The Hollywood buzz has started for the new movie 42, a look into the life of American baseball player Jackie Robinson — the first African American to play in Major League Baseball. And in just a few days, April 15 will mark the 64th anniversary of Jackie’s first MLB game at Ebbets Field as a Brooklyn Dodger, breaking the color barrier.
Jackie Robinson was born in Cairo, GA, but he lived most of his childhood in Pasadena, CA, at 121 Pepper Street. At an early age, Jackie was a competitive athlete, achieving 4-letterman status in football, basketball, baseball and track at John Muir Technical High School and later, at UCLA, where he won the NCAA broad jump title at 25′ 6 1/2 “.
In 1941, Jackie moved to Honolulu, where he played football for the semi-professional Honolulu Bears. Shortly after, he was drafted into the US Army during World War II. Jackie was stationed at Fort Riley, KS, and then Fort Hood, TX. He became a second lieutenant, but his military career took a sharp turn when he was court-martialed in connection to his objections to incidents involving racial discrimination.
After a dishonorable discharge from the military, Jackie dived back into the sports, accepting a position as athletic director and basketball coach at Samuel Huston College in Austin, TX, and playing one season in the Negro Baseball League for the Kansas City Monarchs in 1945. It was this same year that Branch Rickey, club president and general manager of the Brooklyn Dodgers, scouted the Negro leagues for a possible addition to the Dodgers. Branch chose Jackie and soon after, in 1946, the young player was signed to play for the all-white Montreal Royals of the Class AAA International League, a farm team for the Brooklyn Dodgers.
The very next year Jackie was suited up as a Dodger, becoming the first African-American player since the league’s inception in 1875 to break Major League Baseball’s color barrier. African-American fans flocked to see the Dodgers play, finding, for the first time, a chance to root for more than just Negro league teams.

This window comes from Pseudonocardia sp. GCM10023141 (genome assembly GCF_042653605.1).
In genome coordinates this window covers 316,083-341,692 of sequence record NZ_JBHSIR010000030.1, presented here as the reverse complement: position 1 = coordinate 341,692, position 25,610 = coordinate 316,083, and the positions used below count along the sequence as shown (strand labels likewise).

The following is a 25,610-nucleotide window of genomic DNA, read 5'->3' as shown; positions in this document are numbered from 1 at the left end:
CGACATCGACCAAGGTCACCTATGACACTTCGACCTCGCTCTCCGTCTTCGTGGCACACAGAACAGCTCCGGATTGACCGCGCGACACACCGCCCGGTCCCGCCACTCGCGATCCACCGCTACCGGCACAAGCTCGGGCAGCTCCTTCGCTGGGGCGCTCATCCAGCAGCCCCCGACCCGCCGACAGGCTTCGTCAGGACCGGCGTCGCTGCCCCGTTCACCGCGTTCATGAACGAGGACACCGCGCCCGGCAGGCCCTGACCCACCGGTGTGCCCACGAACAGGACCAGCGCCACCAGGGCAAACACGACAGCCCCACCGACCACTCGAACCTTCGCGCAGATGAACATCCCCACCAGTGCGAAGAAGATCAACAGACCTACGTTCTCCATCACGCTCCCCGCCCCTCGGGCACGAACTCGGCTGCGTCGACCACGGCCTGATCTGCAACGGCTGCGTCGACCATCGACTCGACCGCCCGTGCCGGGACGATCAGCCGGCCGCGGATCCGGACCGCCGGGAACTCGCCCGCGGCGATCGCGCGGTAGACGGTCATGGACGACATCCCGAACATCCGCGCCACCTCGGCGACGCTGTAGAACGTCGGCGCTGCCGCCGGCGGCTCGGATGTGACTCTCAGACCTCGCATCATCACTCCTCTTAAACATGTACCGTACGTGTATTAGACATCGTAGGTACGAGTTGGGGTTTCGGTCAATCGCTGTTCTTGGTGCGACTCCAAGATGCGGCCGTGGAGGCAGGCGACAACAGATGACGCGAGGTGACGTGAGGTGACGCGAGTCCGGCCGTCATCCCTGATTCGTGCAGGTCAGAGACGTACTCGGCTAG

Although he struggled with racial discrimination throughout his career (he routinely faced racial slurs shouted from the stands), Jackie would be named the National League Rookie of the Year (1947) and National League’s Most Valuable Player of the Year (1949). He would also win the 1949 batting title, with a .342 average — a great percentage for any pro baseball player.
During the mid-1950s, Jackie’s batting average was on the decline, but oddly enough, it was one of the “highs” in his career. In 1955, the Brooklyn Dodgers beat the New York Yankees to clinch the 1955 World Series championship. In all, Jackie had a career batting average of .311 with the Dodgers, and in 1962, he was inducted into the National Baseball Hall of Fame in Cooperstown, NY, becoming the first African-American player to achieve such distinction.
After his baseball career, Jackie starred as himself in The Jackie Robinson Story, continued as a civil rights activist, and took a new career as a successful businessman and sports commentator. In addition to these career achievements and changes, he remained a devoted husband to his wife Rachel and a hands-on father to his 3 children.
In 1972, Jackie Robinson died of a heart attack in Stamford, CT, but his legacy lives on through the Jackie Robinson Foundation and at popular attractions, including the Jackie Robinson Field in Pasadena’s Brookside Park, the Jackie Robinson Stadium at UCLA and the Jackie Robinson Rotunda, located at the main entrance to the New York Mets Citi Field.
In 1997, 9-foot busts were erected across from Pasadena City Hall to commemorate Jackie and his older brother Matthew “Mack” Robinson, who set the world record for broad jump and won a silver medal at the 1936 Olympic Summer Games. And today, every few years, MLB players remember Jackie Robinson in special ceremonies and by wearing his jersey number 42, which was retired from Major League Baseball on April 15, 1997.
Plans are underway to open a Jackie Robinson Museum and Learning Center at One Hudson Square in Manhattan in 2015.